The only child of the Austins' marriage, Lucie, was likewise a translator of German works. She married Alexander Duff-Gordon. Her 1843 translation of Stories of the Gods and Heroes of Greece by Barthold Georg Niebuhr was erroneously ascribed to her mother. The family history was recorded in Three Generations of English Women (1893), by Sarah Taylor's granddaughter, Janet Ross.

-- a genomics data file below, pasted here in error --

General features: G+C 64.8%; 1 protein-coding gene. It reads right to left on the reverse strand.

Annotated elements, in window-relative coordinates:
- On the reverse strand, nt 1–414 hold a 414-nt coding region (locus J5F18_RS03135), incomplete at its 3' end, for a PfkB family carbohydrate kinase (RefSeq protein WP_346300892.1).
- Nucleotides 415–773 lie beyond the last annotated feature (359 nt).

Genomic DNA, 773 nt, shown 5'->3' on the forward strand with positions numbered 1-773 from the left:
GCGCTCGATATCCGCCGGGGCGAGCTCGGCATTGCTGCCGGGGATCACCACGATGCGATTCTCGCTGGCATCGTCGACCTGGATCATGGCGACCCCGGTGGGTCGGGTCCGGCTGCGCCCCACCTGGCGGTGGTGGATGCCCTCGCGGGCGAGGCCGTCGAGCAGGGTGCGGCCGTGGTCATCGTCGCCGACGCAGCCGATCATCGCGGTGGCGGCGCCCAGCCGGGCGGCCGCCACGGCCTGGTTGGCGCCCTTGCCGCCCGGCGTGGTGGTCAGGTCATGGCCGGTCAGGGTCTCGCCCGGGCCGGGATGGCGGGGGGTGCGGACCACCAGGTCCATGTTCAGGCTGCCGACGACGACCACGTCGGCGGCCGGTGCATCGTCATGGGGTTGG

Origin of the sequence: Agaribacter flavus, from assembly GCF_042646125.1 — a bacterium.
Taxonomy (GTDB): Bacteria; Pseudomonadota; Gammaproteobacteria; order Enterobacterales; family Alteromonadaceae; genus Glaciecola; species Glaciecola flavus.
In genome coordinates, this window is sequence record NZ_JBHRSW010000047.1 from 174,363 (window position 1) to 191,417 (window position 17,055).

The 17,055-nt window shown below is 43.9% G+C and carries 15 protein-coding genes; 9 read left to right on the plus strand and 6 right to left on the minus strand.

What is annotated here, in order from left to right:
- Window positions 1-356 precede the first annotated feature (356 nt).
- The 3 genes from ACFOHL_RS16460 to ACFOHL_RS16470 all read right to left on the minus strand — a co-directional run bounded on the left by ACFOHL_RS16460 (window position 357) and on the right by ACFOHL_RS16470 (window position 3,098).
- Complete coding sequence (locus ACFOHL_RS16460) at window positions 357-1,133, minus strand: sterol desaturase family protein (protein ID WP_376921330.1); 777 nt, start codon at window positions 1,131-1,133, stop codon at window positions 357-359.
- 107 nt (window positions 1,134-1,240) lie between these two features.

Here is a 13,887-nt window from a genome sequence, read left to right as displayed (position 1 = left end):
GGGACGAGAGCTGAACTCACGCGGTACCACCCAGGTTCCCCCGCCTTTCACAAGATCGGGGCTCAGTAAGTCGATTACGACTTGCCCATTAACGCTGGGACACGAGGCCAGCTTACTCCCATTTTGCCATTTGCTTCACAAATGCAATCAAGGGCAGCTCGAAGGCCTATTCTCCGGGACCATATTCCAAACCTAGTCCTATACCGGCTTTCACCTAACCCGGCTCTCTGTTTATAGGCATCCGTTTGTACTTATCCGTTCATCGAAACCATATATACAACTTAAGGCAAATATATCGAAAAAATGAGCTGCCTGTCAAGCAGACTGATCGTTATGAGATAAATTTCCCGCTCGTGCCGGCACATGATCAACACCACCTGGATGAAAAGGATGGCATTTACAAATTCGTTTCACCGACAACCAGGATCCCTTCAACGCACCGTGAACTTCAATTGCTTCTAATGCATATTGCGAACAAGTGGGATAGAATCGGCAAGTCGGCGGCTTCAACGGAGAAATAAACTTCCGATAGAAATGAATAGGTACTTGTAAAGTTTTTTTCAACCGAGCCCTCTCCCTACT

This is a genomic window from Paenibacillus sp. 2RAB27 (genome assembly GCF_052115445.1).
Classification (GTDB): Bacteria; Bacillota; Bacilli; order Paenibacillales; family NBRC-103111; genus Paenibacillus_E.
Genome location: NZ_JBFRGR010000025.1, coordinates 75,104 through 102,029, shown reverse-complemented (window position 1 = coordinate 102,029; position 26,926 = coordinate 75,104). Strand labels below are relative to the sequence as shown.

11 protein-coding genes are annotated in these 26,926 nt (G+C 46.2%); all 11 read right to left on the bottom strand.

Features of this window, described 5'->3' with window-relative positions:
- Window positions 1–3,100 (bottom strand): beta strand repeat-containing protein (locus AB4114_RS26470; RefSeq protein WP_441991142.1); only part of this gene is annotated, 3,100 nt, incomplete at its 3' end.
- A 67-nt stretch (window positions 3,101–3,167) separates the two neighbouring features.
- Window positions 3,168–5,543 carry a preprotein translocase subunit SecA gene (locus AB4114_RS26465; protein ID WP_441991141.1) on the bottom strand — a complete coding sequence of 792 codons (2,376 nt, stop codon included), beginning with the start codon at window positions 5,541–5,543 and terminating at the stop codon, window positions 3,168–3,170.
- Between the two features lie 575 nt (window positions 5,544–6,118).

Austin was initially encouraged as an author by the American John Neal, who sent her first works to the Edinburgh Review. Her writing and literary translations soon became important sources of income for her and her husband. She did much to promote her husband's works in his life and published a collection of his lectures on jurisprudence after he died. In 1833, she published Selections from the Old Testament, arranged under heads to illustrate the religion, morality, and poetry of the Hebrew Scriptures. "My sole object," she wrote in the preface, "has been to put together all that presented itself to my own heart and mind as most persuasive, consolatory, or elevating, in such a form and order as to be easy of reference, conveniently arranged and divided, and freed from matter either hard to be understood, unattractive, or unprofitable (to say the least) for young and pure eyes." In the same year, she published one of the translations by which she is best known: Characteristics of Goethe from the German of Falk, Von Müller, and others, with valuable original notes, illustrative of German literature. Her own criticisms are few, but highly relevant.